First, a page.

The proposed stage 1 intervention development study is designed to address two significant co-occurring issues for fathers with substance abuse (SA) problems: Intimate partner violence (IPV) and child maltreatment (CM). SA treatment programs are an important avenue to reduce family violence because SA treatment alone does not result in an end to these behaviors. Currently available interventions have had little success in reducing male IPV. Fathers for Change, an integrated outpatient intervention, shows promise as an intervention model targeting the intersection of SA, IPV, and CM. The intervention uses men's roles as fathers as a motivation for change and targets factors that are known to trigger SA, IPV and CM: hostile cognitions and poor emotion regulation. An intervention of this sort has not been integrated and tested as part of a residential substance abuse program for men. This project will have four phases following the psychotherapy development guidelines: (a) Adaptation of the outpatient manual for Fathers for Change for integration in residential SA treatment and aftercare; (b) Open trial of Fathers for Change with 10 fathers in residential SA treatment, (c) Completion of a training manual and fidelity tools, and (d) A pilot study of 60 fathers randomly assigned to Fathers for Change or a Parent Education Program (PE) comparison. The initial feasibility of the Fathers for Change will be assessed by comparing it to PE in the areas of: participant completion rates, hostile cognitions, emotion regulation, SA relapse, IPV, and CM risk behaviors (negative parenting). Change in hostile cognitions and emotion regulation will be examined as the mechanisms through which Fathers for Change reduces relapse, IPV and CM risk behaviors. If Fathers for Change demonstrates efficacy in reducing hostile cognitions and negative emotion regulation leading to reduce SA, IPV and CM, the intervention can readily be integrated into residential SA care facilities. Reductions in IPV and drug relapse will have major public health and criminal justice implications. The initial findings of this R34 will provide justification for a Stage II RCT of Faters for Change in residential settings treating court mandated clients in FL.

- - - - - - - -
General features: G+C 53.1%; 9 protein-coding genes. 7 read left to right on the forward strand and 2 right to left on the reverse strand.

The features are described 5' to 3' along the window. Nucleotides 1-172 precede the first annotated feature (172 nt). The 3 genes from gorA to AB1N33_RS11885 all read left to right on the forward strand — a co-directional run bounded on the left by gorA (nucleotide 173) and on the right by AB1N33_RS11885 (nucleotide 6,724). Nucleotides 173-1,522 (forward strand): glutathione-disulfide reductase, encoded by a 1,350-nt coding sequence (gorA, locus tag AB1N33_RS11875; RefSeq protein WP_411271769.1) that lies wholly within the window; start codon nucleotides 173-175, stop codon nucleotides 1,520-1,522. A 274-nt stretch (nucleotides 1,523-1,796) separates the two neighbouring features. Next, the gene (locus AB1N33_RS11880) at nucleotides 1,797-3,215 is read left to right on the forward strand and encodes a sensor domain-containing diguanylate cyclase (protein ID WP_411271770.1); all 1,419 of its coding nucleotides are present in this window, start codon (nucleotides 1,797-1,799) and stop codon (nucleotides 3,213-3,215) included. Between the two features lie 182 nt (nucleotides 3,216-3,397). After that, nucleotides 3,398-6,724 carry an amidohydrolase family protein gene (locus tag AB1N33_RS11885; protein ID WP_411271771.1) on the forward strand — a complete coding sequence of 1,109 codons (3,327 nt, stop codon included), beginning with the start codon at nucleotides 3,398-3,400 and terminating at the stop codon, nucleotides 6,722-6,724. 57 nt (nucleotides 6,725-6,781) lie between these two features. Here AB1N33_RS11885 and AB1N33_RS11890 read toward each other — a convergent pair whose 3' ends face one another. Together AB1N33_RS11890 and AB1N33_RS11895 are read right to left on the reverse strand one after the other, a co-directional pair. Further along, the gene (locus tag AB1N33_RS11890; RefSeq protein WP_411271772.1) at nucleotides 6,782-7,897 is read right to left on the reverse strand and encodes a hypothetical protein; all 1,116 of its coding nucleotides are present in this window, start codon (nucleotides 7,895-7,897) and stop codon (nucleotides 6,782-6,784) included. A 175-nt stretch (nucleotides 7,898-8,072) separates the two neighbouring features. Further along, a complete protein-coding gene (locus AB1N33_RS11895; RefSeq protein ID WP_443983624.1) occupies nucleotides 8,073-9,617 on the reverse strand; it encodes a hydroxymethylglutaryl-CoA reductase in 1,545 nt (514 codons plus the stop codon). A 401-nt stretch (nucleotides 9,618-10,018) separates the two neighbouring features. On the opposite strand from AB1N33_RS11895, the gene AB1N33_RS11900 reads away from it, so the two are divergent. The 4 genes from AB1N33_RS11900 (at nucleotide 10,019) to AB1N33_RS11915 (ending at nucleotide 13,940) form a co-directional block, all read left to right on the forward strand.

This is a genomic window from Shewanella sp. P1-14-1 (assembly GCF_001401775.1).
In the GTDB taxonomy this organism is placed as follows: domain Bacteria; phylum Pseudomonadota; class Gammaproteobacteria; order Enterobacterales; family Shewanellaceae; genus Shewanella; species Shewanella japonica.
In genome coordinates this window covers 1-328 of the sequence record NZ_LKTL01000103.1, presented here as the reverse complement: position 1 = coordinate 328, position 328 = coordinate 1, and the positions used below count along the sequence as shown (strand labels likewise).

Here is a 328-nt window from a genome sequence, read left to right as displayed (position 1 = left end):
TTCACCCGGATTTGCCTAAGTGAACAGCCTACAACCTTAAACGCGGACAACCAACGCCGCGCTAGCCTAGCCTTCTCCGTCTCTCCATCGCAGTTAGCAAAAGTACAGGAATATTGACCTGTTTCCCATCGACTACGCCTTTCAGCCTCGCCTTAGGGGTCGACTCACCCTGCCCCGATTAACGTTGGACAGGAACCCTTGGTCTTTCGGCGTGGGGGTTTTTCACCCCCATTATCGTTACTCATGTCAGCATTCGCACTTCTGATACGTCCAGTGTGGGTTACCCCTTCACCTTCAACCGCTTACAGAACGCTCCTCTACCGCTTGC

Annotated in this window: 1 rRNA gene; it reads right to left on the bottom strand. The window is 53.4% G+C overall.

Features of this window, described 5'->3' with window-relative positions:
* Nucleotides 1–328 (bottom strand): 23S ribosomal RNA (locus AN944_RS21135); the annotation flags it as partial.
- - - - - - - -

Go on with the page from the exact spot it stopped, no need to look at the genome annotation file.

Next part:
Intimate partner violence (IPV) and child maltreatment (CM) commonly co-occur with substance abuse (SA); this trifecta of problems represents significant and preventable public health issues impacting millions of families each year in the United States. This intervention development project will explore an innovative fatherhood focused approach to IPV and CM within a residential substance abuse treatment program that can improve physical and mental health outcomes for children and families exposed to violence.